“We have joined the world in condemning aggression and violence and we pray for peace,” McDonald’s CEO Chris Kempczinski said in a statement announcing the “temporary closure of restaurants and a pause in operations” in Russia, joining hundreds of international companies who suspended activity in the countryside.
McDonald’s is present in Russia in 850 sites, with approximately 62,000 employees, in addition to “hundreds of local partners”, including suppliers and producers, underlines the document.
Contrary to what happens in other markets, where the general option is the franchising of the brand, operates directly in Russia, managing 84% of restaurants with the seal, refers to CNN, citing account reports from last year. These are joined by 108 restaurants in Ukraine, also operated by McDonald’s. The two markets, it is pointed out, represent 9% of the company’s financial results.
At the same time as it announces the suspension of operations, a decision which follows campaigns on the networks to pressure for this decision, McDonald’s guarantees that despite the closure of the company, it will continue to pay wages. “This includes the continuation of the payment of wages to all employees” in Russia, he assures. “We serve millions of Russian customers who rely on McDonald’s every day. In the more than thirty years that McDonald’s has been operating in Russia, we have become an essential part of 850 communities”.
AT Communication sent to employees and shared in the to place of the brand, CEO Kempczinski also points out that the company “provided immediate financial support” to its workers in Ukraine. “We continue to pay the salaries of our Ukrainian employees in full and have donated $5 million to our employee relief fund,” he said, adding, “We continue to support the relief efforts by the International Red Cross in the region”.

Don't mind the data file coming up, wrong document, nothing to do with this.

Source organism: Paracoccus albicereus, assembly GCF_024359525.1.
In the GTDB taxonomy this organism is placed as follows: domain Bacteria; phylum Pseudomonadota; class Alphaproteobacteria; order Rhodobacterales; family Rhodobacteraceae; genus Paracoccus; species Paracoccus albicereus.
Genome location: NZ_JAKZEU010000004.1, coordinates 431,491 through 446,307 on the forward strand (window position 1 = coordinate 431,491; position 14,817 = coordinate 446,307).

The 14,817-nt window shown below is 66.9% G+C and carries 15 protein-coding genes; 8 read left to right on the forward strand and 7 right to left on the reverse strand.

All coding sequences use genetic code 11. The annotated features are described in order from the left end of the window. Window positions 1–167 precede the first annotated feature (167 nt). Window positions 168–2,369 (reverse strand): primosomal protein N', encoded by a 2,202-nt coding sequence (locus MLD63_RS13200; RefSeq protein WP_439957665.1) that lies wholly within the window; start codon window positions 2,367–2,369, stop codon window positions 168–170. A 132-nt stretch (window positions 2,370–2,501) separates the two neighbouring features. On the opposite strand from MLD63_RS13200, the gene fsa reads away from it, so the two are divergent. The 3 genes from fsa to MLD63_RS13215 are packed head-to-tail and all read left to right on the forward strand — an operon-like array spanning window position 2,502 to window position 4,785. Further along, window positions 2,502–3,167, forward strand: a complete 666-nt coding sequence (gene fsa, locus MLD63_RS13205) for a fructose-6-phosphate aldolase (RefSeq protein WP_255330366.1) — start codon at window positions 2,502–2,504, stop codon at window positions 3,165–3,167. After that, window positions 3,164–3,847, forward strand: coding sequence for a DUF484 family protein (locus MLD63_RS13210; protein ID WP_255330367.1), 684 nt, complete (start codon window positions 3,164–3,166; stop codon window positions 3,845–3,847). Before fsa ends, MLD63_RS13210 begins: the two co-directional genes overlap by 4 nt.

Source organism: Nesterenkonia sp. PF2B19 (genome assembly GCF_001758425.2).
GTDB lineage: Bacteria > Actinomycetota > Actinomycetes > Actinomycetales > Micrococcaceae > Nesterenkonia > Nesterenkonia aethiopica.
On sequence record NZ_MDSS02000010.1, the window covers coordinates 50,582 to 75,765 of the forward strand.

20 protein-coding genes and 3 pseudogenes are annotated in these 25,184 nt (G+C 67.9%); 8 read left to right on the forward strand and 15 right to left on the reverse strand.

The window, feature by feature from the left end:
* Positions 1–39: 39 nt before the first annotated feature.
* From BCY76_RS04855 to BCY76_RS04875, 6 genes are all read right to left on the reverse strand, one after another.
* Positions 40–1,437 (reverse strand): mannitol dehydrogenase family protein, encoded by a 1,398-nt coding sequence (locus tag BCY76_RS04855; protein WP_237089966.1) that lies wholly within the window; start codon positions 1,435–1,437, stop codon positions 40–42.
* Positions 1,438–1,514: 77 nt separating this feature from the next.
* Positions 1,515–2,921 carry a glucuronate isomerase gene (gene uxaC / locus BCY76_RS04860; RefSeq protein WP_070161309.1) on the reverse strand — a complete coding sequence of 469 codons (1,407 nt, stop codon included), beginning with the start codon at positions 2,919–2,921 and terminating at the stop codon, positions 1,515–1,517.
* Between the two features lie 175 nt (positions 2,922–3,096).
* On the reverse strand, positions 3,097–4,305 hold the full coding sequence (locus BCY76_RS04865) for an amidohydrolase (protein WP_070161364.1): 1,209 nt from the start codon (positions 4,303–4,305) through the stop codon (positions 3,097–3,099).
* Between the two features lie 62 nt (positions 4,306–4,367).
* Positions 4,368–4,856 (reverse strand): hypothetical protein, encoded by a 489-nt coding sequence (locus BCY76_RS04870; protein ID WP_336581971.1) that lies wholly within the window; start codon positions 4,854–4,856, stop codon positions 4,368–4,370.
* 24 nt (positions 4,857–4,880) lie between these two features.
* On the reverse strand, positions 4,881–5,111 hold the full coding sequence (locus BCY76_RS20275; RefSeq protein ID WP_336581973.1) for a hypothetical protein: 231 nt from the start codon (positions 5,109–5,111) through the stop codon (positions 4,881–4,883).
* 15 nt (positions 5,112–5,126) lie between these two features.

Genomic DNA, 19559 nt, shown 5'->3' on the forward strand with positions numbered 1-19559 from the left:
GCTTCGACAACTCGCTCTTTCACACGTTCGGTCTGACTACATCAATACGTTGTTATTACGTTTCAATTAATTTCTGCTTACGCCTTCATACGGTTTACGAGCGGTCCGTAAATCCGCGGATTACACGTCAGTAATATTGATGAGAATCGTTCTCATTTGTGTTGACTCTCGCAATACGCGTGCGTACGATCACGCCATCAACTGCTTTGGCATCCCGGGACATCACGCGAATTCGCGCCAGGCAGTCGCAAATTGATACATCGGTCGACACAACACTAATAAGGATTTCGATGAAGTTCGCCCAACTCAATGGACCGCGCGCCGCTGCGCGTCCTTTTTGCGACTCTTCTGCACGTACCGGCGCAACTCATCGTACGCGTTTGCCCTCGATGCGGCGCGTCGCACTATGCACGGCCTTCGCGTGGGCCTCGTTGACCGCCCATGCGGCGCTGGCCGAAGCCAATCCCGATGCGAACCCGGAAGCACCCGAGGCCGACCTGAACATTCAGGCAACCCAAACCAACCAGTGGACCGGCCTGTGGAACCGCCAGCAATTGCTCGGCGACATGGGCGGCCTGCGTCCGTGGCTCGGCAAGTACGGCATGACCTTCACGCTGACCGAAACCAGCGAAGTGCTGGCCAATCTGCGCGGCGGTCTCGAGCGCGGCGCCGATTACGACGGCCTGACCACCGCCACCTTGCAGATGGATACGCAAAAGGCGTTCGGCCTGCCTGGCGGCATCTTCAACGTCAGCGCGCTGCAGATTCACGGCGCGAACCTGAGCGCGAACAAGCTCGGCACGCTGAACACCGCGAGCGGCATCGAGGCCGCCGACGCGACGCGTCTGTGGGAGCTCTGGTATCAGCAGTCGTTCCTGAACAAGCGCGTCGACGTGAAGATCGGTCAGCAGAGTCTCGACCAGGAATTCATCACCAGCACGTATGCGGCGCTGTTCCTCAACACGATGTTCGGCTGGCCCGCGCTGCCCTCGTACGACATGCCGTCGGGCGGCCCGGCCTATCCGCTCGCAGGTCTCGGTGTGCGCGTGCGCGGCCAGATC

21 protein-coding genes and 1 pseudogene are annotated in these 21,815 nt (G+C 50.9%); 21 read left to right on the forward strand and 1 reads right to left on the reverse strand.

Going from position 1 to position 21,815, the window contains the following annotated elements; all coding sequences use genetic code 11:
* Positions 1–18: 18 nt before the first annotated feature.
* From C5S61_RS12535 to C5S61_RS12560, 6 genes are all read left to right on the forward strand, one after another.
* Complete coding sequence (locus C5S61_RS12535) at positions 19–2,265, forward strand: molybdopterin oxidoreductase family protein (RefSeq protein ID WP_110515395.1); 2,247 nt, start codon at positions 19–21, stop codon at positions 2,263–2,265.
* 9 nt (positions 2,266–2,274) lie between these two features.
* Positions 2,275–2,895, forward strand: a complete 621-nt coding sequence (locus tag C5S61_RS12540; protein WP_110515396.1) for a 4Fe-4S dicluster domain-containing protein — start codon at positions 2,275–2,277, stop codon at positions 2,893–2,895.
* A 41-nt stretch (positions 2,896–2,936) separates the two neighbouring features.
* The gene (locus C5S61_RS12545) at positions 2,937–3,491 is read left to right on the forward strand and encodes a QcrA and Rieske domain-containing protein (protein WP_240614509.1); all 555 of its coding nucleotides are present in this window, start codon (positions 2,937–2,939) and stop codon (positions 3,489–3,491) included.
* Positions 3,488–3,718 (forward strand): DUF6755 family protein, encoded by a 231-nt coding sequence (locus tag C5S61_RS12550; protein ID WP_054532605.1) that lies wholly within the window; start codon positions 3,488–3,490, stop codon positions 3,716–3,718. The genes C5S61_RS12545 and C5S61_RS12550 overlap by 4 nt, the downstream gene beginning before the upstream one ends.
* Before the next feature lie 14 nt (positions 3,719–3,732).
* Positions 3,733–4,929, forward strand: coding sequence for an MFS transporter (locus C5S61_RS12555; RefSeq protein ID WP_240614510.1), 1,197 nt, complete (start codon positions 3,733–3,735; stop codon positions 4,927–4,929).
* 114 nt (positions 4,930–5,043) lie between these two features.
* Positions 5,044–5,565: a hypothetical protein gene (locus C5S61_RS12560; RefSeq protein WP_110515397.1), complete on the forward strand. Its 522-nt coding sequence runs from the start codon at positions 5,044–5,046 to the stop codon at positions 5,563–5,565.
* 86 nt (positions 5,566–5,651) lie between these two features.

According to the manager, the support of the entire McDonalds universe is more comprehensive, however: “In Poland and many other markets across Europe, our system has literally opened their homes, their hearts and their restaurants”. Through the company-linked Ronald McDonald Foundation, mobile assistance was sent to the “Polish-Ukrainian border to provide medical care and humanitarian aid to families and children”. Additional support will be “on the way to Latvia”.
In Ukraine, the same system helps “distribute medical supplies and provide humanitarian aid throughout the country, and its programs are being reorganized for use by hospital staff.”
McDonald’s is an iconic image of the opening of the Soviet era; indeed, it even happened just before the end of the USSR. The first restaurant opened in Moscow on January 31, 1990 (the USSR was officially dissolved at the end of 1991) and was the first foreign restaurant business. A sign of openness, from its inception, it has become the sign of consumer appetite in the Western world, here in the form of fast food. Photographs of long lines of customers waiting for hours and hours to enjoy a McDonald’s hamburger have gone around the world and have gone down in history: on the first day, the restaurant was visited by around 30,000 people.
“It was the new wind that suddenly blew, the crowd was there saying ‘Ooooh, McDoonalds’, Oh, it’s Macdooonald’s!” Something from the West. Something amazing. Everyone was in line for something amazing,” recalls Regina Cherepkova, a Muscovite who called back that day to a report from Euronews on the occasion of the restaurant’s 30th anniversary. “It was a real revolution. A wind of change with a hamburger taste,” says the channel’s journalist.
After much pressure, other brands have confirmed that they will also suspend their activity in Russia. These include Pepsi, Coca-Cola and the Starbucks chain. In the case of the coffee chain, there are about a hundred stores with the brand, but under franchising. The company, however, through its CEO, confirming in communicated the suspension of activity in the country, announced that it would support the approximately 2,000 employees in question. “We condemn Russia’s horrific attacks on Ukraine,” said Kevin Johnson. “Our hearts go out to all those affected,” he concludes.